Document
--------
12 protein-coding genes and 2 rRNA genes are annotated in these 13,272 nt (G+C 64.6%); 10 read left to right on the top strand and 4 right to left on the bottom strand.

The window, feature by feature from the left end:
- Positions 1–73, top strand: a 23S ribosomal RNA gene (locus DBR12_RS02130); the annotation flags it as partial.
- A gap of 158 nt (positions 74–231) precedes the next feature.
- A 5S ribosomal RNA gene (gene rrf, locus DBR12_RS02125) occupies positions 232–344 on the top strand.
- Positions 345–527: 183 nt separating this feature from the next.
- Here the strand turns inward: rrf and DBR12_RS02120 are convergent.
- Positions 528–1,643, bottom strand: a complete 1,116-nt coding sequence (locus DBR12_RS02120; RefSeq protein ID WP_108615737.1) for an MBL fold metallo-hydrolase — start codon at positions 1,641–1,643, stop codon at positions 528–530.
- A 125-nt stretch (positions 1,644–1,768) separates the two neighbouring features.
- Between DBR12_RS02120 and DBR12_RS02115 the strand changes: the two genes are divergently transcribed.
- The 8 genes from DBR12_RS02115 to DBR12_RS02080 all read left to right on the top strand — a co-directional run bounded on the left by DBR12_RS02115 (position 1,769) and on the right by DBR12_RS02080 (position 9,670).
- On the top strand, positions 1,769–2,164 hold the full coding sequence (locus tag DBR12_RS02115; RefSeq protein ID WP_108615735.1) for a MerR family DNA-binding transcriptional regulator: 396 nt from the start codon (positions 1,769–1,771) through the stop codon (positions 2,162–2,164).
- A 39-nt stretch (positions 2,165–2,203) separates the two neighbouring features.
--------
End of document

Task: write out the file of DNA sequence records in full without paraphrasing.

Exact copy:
12 protein-coding genes and 2 rRNA genes are annotated in these 13,272 nt (G+C 64.6%); 10 read left to right on the top strand and 4 right to left on the bottom strand.

The window, feature by feature from the left end:
- Positions 1–73, top strand: a 23S ribosomal RNA gene (locus DBR12_RS02130); the annotation flags it as partial.
- A gap of 158 nt (positions 74–231) precedes the next feature.
- A 5S ribosomal RNA gene (gene rrf, locus DBR12_RS02125) occupies positions 232–344 on the top strand.
- Positions 345–527: 183 nt separating this feature from the next.
- Here the strand turns inward: rrf and DBR12_RS02120 are convergent.
- Positions 528–1,643, bottom strand: a complete 1,116-nt coding sequence (locus DBR12_RS02120; RefSeq protein ID WP_108615737.1) for an MBL fold metallo-hydrolase — start codon at positions 1,641–1,643, stop codon at positions 528–530.
- A 125-nt stretch (positions 1,644–1,768) separates the two neighbouring features.
- Between DBR12_RS02120 and DBR12_RS02115 the strand changes: the two genes are divergently transcribed.
- The 8 genes from DBR12_RS02115 to DBR12_RS02080 all read left to right on the top strand — a co-directional run bounded on the left by DBR12_RS02115 (position 1,769) and on the right by DBR12_RS02080 (position 9,670).
- On the top strand, positions 1,769–2,164 hold the full coding sequence (locus tag DBR12_RS02115; RefSeq protein ID WP_108615735.1) for a MerR family DNA-binding transcriptional regulator: 396 nt from the start codon (positions 1,769–1,771) through the stop codon (positions 2,162–2,164).
- A 39-nt stretch (positions 2,165–2,203) separates the two neighbouring features.